After directing a variety of long takes for his short films (some of them consisting only of a single take) Martin became interested in exploring the theory of this special form of filmmaking. He soon discovered what could be called an alternative version of the history of film form. Instead of telling the success story of montage once again, this version is focused on sustained shots and avoiding picture editing. Currently, Martin analyses long takes (both well-known and obscure) that were made throughout the history of cinema to identify their use of camerawork, inner montage, production design, sound, acting, and set collaboration and their association with different concepts of time and space. He is also engaged in re-reading film theory and film journalism in order to trace and extract different modes of long-take criticism. His thesis is going to be among the first monographs on long takes and uncut audiovisuals in narrative cinema.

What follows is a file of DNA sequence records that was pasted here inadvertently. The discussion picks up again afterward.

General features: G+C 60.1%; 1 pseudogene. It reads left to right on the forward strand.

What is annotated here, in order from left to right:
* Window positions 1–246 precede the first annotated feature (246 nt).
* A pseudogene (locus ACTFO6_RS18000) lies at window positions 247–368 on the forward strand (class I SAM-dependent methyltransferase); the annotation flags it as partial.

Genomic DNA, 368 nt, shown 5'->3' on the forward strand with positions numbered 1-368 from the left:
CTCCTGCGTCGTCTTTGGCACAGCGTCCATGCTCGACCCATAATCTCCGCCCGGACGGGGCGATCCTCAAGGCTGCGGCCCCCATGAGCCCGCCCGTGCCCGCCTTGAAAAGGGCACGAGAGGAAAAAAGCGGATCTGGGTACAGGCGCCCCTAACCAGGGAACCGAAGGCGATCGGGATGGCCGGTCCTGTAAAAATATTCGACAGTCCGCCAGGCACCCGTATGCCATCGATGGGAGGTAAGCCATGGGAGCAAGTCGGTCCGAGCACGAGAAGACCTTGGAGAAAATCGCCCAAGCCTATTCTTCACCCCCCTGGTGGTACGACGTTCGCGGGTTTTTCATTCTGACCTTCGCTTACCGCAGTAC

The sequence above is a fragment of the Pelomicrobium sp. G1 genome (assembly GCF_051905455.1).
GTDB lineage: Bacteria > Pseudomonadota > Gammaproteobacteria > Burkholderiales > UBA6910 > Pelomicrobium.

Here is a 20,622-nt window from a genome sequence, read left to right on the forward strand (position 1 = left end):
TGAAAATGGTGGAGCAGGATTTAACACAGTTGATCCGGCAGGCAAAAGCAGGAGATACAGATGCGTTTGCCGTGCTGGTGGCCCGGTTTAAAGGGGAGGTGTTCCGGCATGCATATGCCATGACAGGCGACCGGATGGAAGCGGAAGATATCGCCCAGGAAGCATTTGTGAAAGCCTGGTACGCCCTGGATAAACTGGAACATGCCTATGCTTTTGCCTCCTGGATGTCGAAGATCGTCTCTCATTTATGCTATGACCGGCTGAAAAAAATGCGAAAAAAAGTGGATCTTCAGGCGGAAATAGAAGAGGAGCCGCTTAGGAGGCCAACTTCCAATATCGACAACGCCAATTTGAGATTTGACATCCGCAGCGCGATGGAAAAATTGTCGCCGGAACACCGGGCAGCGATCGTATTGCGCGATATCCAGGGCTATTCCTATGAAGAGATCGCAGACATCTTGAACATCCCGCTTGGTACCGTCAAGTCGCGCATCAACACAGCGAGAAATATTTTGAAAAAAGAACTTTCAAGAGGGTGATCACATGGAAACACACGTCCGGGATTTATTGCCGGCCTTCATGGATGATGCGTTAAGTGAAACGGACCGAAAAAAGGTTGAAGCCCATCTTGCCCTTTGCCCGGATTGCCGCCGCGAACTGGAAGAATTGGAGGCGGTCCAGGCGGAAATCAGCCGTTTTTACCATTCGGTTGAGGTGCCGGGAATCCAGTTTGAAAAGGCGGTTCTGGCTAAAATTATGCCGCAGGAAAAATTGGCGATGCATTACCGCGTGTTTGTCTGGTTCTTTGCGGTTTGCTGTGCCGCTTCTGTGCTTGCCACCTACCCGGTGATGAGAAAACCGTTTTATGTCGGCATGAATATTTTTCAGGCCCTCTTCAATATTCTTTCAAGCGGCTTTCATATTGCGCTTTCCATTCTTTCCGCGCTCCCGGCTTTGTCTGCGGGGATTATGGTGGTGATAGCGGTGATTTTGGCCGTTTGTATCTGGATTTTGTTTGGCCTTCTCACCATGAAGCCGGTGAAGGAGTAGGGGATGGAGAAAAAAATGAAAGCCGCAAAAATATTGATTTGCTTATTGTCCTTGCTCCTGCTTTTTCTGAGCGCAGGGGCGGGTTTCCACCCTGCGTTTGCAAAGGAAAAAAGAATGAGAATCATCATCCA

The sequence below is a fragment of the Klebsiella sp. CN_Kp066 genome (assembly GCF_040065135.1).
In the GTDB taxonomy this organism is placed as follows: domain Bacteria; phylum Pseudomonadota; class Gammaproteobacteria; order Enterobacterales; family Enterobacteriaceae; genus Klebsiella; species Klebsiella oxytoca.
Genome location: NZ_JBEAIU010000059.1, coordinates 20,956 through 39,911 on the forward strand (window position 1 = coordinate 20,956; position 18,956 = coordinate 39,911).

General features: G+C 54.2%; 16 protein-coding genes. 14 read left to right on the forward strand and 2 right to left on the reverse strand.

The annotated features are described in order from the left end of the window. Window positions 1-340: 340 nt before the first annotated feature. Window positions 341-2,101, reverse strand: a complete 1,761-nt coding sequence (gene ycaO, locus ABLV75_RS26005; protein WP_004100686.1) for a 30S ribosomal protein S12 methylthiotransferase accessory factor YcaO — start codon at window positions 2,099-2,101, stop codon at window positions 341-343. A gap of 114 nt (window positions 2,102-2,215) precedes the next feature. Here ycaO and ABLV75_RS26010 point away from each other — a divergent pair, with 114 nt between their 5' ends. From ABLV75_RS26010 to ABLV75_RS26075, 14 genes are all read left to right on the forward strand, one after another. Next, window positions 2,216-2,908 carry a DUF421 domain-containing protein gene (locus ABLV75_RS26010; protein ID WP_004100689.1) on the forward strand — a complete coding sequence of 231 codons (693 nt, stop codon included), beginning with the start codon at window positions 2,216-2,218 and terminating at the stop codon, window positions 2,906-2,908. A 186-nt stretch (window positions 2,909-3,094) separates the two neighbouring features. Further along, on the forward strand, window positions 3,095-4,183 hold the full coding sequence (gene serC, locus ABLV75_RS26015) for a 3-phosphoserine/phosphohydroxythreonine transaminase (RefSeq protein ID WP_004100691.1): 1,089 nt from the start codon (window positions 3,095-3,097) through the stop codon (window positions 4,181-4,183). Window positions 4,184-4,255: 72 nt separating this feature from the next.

Martin is a PhD candidate in Film Studies at the University of Hildesheim in Germany. He received a diploma in Cultural Studies at the University of Hildesheim, a diploma in Screen Studies at the Sydney Film School in Australia, and his work as a filmmaker has been shown and awarded internationally. In theory and practice he is dedicated to the long take and thus his PhD thesis is focused on the history, theory, and aesthetics of film and this special form of shooting and presenting film without editing. Crossing the gap between filmmaker and film scholar, Martin is especially interested in film studies that are informed by technical, logistical, and aesthetic aspects of film production and film directing.